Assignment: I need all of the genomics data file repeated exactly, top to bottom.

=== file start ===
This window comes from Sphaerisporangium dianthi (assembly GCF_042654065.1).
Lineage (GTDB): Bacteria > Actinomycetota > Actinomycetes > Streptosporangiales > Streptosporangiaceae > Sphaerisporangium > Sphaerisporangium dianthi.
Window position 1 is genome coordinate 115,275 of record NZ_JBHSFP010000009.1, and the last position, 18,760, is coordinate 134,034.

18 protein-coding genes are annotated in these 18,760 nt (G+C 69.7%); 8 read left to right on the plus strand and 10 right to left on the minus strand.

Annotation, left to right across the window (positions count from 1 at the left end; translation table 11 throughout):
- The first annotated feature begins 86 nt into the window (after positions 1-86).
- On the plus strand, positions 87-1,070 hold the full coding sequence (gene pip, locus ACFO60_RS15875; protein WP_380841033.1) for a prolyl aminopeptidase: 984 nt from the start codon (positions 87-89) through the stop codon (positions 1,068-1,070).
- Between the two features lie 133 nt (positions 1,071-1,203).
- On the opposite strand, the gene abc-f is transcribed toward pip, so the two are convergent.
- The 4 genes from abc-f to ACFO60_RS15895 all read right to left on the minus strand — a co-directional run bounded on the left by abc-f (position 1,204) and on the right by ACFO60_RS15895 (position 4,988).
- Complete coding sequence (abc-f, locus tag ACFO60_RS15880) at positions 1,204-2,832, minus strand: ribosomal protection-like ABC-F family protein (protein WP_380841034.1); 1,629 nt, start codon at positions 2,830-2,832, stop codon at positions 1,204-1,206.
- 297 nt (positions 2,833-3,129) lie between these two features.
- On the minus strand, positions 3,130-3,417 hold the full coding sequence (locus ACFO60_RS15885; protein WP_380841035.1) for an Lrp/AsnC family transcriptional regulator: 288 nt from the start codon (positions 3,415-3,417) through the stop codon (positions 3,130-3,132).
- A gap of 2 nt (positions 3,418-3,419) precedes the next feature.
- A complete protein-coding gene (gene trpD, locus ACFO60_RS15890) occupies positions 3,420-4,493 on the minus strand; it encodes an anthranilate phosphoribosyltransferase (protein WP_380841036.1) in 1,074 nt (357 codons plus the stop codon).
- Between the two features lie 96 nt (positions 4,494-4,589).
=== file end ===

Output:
This window comes from Sphaerisporangium dianthi (assembly GCF_042654065.1).
Lineage (GTDB): Bacteria > Actinomycetota > Actinomycetes > Streptosporangiales > Streptosporangiaceae > Sphaerisporangium > Sphaerisporangium dianthi.
Window position 1 is genome coordinate 115,275 of record NZ_JBHSFP010000009.1, and the last position, 18,760, is coordinate 134,034.

18 protein-coding genes are annotated in these 18,760 nt (G+C 69.7%); 8 read left to right on the plus strand and 10 right to left on the minus strand.

Annotation, left to right across the window (positions count from 1 at the left end; translation table 11 throughout):
- The first annotated feature begins 86 nt into the window (after positions 1-86).
- On the plus strand, positions 87-1,070 hold the full coding sequence (gene pip, locus ACFO60_RS15875; protein WP_380841033.1) for a prolyl aminopeptidase: 984 nt from the start codon (positions 87-89) through the stop codon (positions 1,068-1,070).
- Between the two features lie 133 nt (positions 1,071-1,203).
- On the opposite strand, the gene abc-f is transcribed toward pip, so the two are convergent.
- The 4 genes from abc-f to ACFO60_RS15895 all read right to left on the minus strand — a co-directional run bounded on the left by abc-f (position 1,204) and on the right by ACFO60_RS15895 (position 4,988).
- Complete coding sequence (abc-f, locus tag ACFO60_RS15880) at positions 1,204-2,832, minus strand: ribosomal protection-like ABC-F family protein (protein WP_380841034.1); 1,629 nt, start codon at positions 2,830-2,832, stop codon at positions 1,204-1,206.
- 297 nt (positions 2,833-3,129) lie between these two features.
- On the minus strand, positions 3,130-3,417 hold the full coding sequence (locus ACFO60_RS15885; protein WP_380841035.1) for an Lrp/AsnC family transcriptional regulator: 288 nt from the start codon (positions 3,415-3,417) through the stop codon (positions 3,130-3,132).
- A gap of 2 nt (positions 3,418-3,419) precedes the next feature.
- A complete protein-coding gene (gene trpD, locus ACFO60_RS15890) occupies positions 3,420-4,493 on the minus strand; it encodes an anthranilate phosphoribosyltransferase (protein WP_380841036.1) in 1,074 nt (357 codons plus the stop codon).
- Between the two features lie 96 nt (positions 4,494-4,589).